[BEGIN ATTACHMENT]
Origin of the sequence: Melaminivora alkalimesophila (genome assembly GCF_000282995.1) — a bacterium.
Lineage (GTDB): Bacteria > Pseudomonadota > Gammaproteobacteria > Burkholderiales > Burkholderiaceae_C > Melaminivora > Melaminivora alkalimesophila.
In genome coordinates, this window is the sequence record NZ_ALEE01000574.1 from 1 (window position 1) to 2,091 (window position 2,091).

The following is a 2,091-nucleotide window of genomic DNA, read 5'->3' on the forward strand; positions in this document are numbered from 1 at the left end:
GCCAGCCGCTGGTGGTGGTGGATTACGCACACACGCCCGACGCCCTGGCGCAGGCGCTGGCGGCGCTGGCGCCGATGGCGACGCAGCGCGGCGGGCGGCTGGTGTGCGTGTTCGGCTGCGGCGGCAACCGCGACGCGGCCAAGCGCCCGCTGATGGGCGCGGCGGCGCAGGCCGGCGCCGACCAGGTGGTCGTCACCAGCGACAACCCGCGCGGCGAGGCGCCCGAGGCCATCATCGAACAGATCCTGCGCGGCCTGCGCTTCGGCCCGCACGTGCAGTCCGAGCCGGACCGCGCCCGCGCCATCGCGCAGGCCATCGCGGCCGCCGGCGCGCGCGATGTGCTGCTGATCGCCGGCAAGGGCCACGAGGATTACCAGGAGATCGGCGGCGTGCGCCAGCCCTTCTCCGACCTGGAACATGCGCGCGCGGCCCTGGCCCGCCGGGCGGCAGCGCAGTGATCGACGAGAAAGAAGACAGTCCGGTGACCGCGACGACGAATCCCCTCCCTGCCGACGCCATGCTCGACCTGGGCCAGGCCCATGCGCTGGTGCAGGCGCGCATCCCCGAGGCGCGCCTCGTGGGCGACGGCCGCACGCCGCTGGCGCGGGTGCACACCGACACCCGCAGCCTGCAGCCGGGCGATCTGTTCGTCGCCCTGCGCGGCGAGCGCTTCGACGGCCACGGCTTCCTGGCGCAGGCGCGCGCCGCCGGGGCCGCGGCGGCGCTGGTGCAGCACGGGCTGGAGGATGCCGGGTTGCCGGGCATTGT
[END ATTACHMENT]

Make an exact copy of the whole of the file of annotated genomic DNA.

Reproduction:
Origin of the sequence: Melaminivora alkalimesophila (genome assembly GCF_000282995.1) — a bacterium.
Lineage (GTDB): Bacteria > Pseudomonadota > Gammaproteobacteria > Burkholderiales > Burkholderiaceae_C > Melaminivora > Melaminivora alkalimesophila.
In genome coordinates, this window is the sequence record NZ_ALEE01000574.1 from 1 (window position 1) to 2,091 (window position 2,091).

The following is a 2,091-nucleotide window of genomic DNA, read 5'->3' on the forward strand; positions in this document are numbered from 1 at the left end:
GCCAGCCGCTGGTGGTGGTGGATTACGCACACACGCCCGACGCCCTGGCGCAGGCGCTGGCGGCGCTGGCGCCGATGGCGACGCAGCGCGGCGGGCGGCTGGTGTGCGTGTTCGGCTGCGGCGGCAACCGCGACGCGGCCAAGCGCCCGCTGATGGGCGCGGCGGCGCAGGCCGGCGCCGACCAGGTGGTCGTCACCAGCGACAACCCGCGCGGCGAGGCGCCCGAGGCCATCATCGAACAGATCCTGCGCGGCCTGCGCTTCGGCCCGCACGTGCAGTCCGAGCCGGACCGCGCCCGCGCCATCGCGCAGGCCATCGCGGCCGCCGGCGCGCGCGATGTGCTGCTGATCGCCGGCAAGGGCCACGAGGATTACCAGGAGATCGGCGGCGTGCGCCAGCCCTTCTCCGACCTGGAACATGCGCGCGCGGCCCTGGCCCGCCGGGCGGCAGCGCAGTGATCGACGAGAAAGAAGACAGTCCGGTGACCGCGACGACGAATCCCCTCCCTGCCGACGCCATGCTCGACCTGGGCCAGGCCCATGCGCTGGTGCAGGCGCGCATCCCCGAGGCGCGCCTCGTGGGCGACGGCCGCACGCCGCTGGCGCGGGTGCACACCGACACCCGCAGCCTGCAGCCGGGCGATCTGTTCGTCGCCCTGCGCGGCGAGCGCTTCGACGGCCACGGCTTCCTGGCGCAGGCGCGCGCCGCCGGGGCCGCGGCGGCGCTGGTGCAGCACGGGCTGGAGGATGCCGGGTTGCCGGGCATTGT